My Mom died of Alzheimer’s. We found out she had it when she called from Utah on a solo driving trip from Washington State to Fort Collins for her 50th college reunion. She was in her late ’70‘s. I flew from California in the night and got her out of psych lock-up in Provo, drove her back to Washington where my brother and I took over her life and she became institutionalized. During that two-day drive, I didn’t have time to wonder what state of mind she was in, being busy staying awake and keeping her from wandering away when we stopped. She was not in the same “present” I was. Later I wanted to feel her during that ride and wrote this.
They Took My Car Away
I stopped to wait for my brother. He’d be out in just a minute, I told the man. I was just waiting there for him to come out, and then we’d go. I didn’t want to be late, but they wouldn’t let me be. I rode in the back while the other man drove my car. I didn’t want to go and I didn’t want them to drive my car and I said so, and they were very nice but they must not have been from around here or they’d have known who I was. I asked them if they were Aggies too but they said no. I have to get to my reunion, I told the man. It’s in Fort Collins and I just need to get back in my car and keep going so I get there on time, but he just smiled and said not to worry. The man asked me where I was from and something about Washington plates, but he must have been confused. I said over by the golf course, you know just up off the avenue and did he know Shirley and Bob Fisher? He must know them. They live up there too. Shirley had surgery but she was doing well and Bob sold the pharmacy and the Stewarts and Prestons moved away but into a very nice community, but I couldn’t remember where it was. They gave me a nice room but I said I had to keep driving and I couldn’t stay but I fell asleep after the nurse came.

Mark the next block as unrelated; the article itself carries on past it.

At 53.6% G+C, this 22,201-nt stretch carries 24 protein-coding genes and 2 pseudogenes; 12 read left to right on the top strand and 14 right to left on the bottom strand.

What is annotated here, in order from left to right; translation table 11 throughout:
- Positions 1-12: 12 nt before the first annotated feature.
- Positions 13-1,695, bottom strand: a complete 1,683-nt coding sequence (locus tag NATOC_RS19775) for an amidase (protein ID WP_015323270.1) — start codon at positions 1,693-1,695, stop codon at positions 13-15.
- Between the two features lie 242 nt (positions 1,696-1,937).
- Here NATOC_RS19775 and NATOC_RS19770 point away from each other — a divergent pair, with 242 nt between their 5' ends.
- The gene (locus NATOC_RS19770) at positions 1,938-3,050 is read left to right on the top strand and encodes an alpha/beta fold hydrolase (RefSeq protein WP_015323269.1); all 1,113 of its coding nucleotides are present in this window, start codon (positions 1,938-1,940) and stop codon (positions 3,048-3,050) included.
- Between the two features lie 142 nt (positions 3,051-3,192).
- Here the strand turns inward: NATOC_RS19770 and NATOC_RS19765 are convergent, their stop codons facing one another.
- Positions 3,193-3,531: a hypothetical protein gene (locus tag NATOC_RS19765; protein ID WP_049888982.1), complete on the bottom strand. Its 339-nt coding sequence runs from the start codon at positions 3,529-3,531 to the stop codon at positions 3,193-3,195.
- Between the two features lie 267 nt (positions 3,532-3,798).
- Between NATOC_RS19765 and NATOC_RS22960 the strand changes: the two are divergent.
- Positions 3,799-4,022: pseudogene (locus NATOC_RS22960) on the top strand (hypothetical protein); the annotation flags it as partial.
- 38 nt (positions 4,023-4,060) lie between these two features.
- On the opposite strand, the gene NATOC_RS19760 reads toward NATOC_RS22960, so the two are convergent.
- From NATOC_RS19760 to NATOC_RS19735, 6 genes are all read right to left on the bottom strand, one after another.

My oldest doesn’t come around much anymore, but he was there when I woke up and we left in my car. I was glad to get away from that place and what they did there I won’t even tell you. He wouldn’t let me drive and I wasn’t sure it was him sometimes because he asked me odd questions but he kept driving and I was happy for that since we were on our way to Colorado again. The woman in the back seat wouldn’t be quiet and I turned to tell her to pipe down but sometimes she’d leave, but then she’d be back there again, telling me all about her kids and her husband and what a good golfer she was and I just wanted to slap her. I’d never seen her in town before. She’s probably one of the new ones from Pasco.
Of course I knew where we were. I’ve driven all these roads before he was born and a trip from Washington to Colorado is like driving to Richland. You just go to Boise and then Cheyenne and then right on down to home. Who does he think he is? Mother and Dad drove all these roads too and they knew every motel and diner and they’d been to every park and I used to go with them. In the summertime we’d picnic up in Estes Park. And I’m sure this one’s not coming to the reunion with me, with that beard. I wish the other one were here. He comes home and he helps me with things and his friends are very nice. I wish he would let me drive. He’s always driven too fast and several times we almost hit something in the road that had bright flashing lights that moved back and forth and I had to reach over and steer so we didn’t crash. Whenever I did that he’d stop and we’d talk and he’d say not to do that and that it was going to be alright and of course it was alright, just so we get to the reunion on time. That woman in the back seat was laughing and I turned around to glare at her but she’d left again.